“We focus on enhancing the physical as well as the mental development and social interaction of our clients,” said Kelsey Stevens, Children’s Aid’s director of sports, recreation and fitness. “The excitement of the tumbling, the dance moves, the soccer, basketball drills, and martial arts really exemplified that physical activity is important for everyone and that it can be a lifelong pursuit!”

New Report: Developing a Social Impact Bond

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The Children's Aid Society recently announced the release of a new report, “Developing a Social Impact Bond: Lessons from a Provider.”

Social impact bonds are an innovative method to finance promising programs that tackle social problems while also saving the government money. With a grant from the Rockefeller Foundation, Children's Aid began exploring how this innovative financing mechanism could be used to scale up some of its interventions for low-income children in New York City.

This paper outlines the steps Children's Aid followed and the lessons we learned in the process of developing several concepts for social impact bonds.

We hope that sharing our experience will help service providers and government agencies better plan and sustain their programs, through social impact bonds and other outcomes-based financing mechanisms. The result will be improved services for children and families in need, more effective government and healthier communities.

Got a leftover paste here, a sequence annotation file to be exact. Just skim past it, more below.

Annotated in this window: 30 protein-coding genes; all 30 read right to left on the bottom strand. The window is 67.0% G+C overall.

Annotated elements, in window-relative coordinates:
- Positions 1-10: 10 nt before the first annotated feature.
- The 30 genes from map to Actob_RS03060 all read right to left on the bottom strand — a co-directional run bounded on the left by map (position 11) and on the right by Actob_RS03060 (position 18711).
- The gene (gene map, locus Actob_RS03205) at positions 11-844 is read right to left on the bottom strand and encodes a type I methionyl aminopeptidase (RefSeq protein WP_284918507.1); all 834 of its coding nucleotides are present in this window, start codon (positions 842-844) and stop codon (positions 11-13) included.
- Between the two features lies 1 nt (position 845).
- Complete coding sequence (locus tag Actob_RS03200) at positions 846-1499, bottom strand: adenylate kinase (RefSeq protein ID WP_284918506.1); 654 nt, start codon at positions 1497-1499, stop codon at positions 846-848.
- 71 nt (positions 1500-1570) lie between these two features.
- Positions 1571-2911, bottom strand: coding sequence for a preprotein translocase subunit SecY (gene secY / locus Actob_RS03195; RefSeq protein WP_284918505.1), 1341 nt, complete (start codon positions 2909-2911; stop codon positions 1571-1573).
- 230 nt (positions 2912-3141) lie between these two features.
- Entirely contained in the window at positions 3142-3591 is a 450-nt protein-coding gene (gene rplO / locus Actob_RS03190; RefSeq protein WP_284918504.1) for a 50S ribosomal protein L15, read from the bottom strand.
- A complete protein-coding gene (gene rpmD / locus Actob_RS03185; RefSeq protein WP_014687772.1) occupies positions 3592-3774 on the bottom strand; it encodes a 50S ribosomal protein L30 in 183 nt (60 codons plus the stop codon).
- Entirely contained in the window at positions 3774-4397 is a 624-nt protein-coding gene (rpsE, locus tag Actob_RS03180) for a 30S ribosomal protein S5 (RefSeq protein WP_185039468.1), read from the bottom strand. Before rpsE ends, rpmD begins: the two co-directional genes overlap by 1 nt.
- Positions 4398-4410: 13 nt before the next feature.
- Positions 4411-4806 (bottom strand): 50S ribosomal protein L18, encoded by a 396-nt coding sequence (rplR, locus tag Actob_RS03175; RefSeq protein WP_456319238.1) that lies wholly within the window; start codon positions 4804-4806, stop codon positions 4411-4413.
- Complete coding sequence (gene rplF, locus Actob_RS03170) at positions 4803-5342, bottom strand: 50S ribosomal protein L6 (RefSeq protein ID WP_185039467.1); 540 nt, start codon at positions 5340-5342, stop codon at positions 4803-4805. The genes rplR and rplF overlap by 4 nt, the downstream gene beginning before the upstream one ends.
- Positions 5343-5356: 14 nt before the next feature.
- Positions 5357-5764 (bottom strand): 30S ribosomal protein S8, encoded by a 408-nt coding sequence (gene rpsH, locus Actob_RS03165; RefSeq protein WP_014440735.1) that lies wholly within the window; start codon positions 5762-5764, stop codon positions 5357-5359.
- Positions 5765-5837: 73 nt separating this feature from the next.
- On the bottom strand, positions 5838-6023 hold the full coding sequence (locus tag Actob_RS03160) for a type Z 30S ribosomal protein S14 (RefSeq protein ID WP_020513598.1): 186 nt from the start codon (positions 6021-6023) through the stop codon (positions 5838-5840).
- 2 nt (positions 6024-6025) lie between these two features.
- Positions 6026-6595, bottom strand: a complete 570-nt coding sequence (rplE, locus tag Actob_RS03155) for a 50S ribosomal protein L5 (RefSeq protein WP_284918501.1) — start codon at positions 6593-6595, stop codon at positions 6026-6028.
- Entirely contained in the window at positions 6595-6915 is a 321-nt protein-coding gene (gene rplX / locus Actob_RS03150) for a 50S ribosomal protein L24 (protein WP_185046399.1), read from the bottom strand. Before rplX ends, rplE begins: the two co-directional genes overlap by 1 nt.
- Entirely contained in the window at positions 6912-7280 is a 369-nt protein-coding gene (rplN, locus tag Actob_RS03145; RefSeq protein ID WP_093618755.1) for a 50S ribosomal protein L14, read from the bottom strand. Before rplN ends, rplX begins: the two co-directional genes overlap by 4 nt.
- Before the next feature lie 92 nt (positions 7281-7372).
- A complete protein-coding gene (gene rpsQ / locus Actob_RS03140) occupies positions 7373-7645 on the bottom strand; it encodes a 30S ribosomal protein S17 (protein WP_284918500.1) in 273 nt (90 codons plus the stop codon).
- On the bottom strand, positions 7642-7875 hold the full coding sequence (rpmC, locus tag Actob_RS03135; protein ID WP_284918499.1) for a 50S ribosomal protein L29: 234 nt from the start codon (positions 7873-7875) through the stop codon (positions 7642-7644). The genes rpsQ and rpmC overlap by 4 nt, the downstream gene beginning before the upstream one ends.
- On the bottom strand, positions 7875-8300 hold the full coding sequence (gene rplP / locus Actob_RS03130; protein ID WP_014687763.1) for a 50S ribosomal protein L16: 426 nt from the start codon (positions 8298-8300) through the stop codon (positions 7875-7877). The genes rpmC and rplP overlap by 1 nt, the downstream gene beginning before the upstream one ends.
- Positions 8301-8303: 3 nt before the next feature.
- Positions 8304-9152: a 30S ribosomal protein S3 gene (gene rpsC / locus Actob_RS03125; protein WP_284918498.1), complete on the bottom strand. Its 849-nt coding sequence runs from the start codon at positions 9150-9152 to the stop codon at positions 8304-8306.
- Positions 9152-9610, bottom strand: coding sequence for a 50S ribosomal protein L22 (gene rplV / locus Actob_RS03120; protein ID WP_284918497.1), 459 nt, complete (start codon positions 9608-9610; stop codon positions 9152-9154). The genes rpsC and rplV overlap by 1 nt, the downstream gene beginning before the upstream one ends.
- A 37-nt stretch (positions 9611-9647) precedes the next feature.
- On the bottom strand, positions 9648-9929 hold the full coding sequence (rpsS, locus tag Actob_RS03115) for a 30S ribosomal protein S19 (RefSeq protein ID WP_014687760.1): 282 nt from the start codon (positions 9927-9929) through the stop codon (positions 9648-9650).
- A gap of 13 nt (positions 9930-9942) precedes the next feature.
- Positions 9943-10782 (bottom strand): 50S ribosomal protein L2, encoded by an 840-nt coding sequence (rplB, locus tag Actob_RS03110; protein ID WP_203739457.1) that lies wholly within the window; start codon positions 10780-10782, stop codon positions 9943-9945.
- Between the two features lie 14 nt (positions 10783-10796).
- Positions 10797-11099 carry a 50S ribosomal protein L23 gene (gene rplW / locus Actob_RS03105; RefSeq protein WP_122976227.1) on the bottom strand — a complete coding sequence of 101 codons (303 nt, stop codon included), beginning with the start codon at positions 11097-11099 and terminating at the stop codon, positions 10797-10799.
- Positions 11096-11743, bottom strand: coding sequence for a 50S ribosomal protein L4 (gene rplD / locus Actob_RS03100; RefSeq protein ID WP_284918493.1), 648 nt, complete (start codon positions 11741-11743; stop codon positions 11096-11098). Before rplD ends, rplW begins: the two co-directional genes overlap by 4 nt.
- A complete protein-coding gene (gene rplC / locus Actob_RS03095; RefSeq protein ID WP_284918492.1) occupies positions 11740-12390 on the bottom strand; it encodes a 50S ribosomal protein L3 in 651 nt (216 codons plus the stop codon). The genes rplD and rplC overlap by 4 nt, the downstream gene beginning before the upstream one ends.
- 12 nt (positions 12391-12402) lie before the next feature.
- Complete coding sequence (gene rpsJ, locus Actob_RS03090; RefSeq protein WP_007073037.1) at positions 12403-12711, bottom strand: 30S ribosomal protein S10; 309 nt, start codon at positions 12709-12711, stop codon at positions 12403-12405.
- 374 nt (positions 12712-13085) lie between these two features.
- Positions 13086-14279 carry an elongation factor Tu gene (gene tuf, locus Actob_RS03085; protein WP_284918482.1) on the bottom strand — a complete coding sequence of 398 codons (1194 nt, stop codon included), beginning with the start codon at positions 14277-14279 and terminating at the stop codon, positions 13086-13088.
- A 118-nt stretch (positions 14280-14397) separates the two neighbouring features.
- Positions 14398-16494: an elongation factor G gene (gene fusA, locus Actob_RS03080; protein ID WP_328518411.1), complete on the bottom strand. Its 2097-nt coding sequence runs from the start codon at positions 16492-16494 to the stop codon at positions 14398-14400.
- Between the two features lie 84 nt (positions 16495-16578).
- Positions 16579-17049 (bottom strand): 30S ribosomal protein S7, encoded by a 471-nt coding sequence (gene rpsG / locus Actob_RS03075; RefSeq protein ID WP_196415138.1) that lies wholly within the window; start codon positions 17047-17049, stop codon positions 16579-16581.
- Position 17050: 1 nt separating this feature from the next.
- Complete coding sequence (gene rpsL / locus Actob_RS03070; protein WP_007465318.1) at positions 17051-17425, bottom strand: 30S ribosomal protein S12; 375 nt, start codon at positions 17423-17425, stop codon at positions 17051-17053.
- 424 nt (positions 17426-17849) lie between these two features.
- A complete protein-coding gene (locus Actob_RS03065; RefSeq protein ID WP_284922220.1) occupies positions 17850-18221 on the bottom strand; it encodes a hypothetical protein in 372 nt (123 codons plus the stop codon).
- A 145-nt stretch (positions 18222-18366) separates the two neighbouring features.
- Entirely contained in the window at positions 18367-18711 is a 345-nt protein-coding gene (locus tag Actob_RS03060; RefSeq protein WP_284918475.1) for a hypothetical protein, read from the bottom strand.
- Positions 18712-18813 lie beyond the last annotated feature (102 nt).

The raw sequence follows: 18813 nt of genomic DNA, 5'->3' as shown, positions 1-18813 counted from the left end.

Read the report here.

From the Associates Council: “Emerald City” Announces Special Guest Tanya Steel, Editor-in-Chief of

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With the countdown to “Emerald City” underway, we’re announcing programming details here first!

We’re thrilled to have Tanya Steel on board as our special guest. As editor-in-chief of and, and best-selling author of Real Food for Healthy Kids, Tanya has a philosophy for teaching children to cook (and love) ‘real’, healthy food that aligns perfectly with our mission.

What’s more, she recently worked with Michelle Obama to create a state dinner for kids at the White House. One lucky winner from each state—each of whom entered an original recipe into a national contest—earned a trip to DC to attend. We’ll have to help our Go!Healthy chefs create recipes for this year's contest, which is launching soon. Check here for details!

At our event, a few of our fifth grade chefs will participate in a cooking demonstration, creating an Epicurious bruschetta and crostini recipe and handing out samples along with Tanya! They can’t wait to meet our guests and show off what they’ve learned through our program. And we know this special feature will give guests a taste of just how far their scholarship donations really go.

Thanks to Stefania Patinella for helping to whip this up! And by the way, for more on Stefania and Epicurious, check out a recent feature on Kids in the Kitchen and interview with Stefania.

--Rebecca Steuer, Logistics Co-Chair, Spring Event Committee

From the Associates Council: Turn on the Technicolor

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Remember the moment when Dorothy wakes up after the tornado, opens the door and finds herself in Munchkinland? Imagine seeing all that color at a time when almost every movie was black and white, and televisions didn't even exist. The Wizard of Oz is a paradigm of the Technicolor era, and despite the common misconception that it was colorized decades later, the 1939 film was originally and intentionally shot in sepia (Kansas) and Technicolor (Oz).